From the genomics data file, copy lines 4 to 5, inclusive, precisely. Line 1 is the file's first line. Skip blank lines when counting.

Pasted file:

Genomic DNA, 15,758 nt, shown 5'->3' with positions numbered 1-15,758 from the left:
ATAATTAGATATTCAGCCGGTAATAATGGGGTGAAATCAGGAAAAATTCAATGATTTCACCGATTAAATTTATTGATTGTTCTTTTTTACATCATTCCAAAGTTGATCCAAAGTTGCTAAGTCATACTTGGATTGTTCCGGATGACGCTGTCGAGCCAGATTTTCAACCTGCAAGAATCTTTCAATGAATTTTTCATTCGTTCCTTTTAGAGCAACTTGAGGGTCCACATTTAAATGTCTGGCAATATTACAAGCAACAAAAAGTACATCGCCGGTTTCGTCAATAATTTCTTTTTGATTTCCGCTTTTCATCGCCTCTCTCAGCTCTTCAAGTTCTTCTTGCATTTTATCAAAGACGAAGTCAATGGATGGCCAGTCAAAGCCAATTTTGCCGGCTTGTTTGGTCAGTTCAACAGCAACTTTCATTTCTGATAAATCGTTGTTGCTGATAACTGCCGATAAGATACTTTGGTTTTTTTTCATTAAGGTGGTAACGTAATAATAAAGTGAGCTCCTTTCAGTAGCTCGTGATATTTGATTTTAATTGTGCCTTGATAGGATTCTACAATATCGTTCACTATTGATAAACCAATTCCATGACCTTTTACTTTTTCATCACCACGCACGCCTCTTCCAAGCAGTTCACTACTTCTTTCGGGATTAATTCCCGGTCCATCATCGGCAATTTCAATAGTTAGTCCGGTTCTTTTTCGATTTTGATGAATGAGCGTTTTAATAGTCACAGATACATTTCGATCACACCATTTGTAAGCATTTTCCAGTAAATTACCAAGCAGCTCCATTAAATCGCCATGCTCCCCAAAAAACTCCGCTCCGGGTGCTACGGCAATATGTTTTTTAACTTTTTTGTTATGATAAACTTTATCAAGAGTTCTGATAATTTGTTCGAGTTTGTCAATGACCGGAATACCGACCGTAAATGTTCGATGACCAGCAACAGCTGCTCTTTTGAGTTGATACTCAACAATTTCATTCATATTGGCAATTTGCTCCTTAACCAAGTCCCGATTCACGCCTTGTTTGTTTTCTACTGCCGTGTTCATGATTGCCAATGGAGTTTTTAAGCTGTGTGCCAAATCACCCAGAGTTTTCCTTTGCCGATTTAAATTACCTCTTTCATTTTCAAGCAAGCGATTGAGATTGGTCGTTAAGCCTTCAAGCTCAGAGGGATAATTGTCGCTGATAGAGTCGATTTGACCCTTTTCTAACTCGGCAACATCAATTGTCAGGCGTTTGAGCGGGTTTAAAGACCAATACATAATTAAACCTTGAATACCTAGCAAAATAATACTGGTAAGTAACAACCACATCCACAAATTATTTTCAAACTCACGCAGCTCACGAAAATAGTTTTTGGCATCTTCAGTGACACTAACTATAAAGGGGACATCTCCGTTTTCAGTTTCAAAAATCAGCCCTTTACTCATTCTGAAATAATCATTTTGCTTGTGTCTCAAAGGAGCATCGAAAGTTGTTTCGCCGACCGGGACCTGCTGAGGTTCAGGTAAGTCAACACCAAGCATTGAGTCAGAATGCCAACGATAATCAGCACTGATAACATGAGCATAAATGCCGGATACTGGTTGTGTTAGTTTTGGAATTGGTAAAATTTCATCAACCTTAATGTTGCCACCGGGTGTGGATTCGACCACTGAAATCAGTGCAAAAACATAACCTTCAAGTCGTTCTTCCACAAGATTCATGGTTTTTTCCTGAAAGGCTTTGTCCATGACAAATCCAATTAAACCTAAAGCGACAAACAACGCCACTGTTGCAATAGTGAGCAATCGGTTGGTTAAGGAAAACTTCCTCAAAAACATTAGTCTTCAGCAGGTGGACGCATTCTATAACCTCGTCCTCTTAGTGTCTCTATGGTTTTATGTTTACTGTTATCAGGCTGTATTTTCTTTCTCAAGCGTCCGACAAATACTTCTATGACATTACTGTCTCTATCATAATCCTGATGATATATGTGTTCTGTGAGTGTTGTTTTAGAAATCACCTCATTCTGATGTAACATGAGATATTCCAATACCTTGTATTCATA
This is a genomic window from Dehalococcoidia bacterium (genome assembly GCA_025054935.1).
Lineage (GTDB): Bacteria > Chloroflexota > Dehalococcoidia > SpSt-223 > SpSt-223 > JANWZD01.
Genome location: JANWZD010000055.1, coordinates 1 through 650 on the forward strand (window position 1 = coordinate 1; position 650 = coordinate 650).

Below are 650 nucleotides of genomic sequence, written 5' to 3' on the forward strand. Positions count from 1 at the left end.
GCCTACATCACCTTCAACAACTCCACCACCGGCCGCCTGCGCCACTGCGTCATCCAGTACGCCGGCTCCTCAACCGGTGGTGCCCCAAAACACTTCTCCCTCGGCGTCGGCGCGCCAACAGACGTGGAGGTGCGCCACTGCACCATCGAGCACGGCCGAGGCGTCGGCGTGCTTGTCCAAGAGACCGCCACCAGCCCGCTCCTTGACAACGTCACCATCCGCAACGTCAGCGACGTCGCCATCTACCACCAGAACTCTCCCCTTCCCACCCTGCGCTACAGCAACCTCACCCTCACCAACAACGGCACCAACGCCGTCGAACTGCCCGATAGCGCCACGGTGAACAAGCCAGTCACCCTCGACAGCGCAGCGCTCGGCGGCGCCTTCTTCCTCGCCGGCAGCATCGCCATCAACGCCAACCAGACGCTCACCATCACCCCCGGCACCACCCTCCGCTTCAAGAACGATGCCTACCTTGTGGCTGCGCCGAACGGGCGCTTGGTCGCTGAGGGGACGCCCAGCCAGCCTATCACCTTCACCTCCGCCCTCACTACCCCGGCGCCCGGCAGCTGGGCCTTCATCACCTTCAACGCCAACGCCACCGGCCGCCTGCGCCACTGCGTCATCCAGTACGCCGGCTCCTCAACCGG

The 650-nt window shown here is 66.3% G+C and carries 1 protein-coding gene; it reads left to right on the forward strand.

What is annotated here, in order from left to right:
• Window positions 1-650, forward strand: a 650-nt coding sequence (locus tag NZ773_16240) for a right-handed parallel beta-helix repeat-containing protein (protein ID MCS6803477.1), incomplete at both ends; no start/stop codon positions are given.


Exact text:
Lineage (GTDB): Bacteria > Chloroflexota > Dehalococcoidia > SpSt-223 > SpSt-223 > JANWZD01.
Genome location: JANWZD010000055.1, coordinates 1 through 650 on the forward strand (window position 1 = coordinate 1; position 650 = coordinate 650).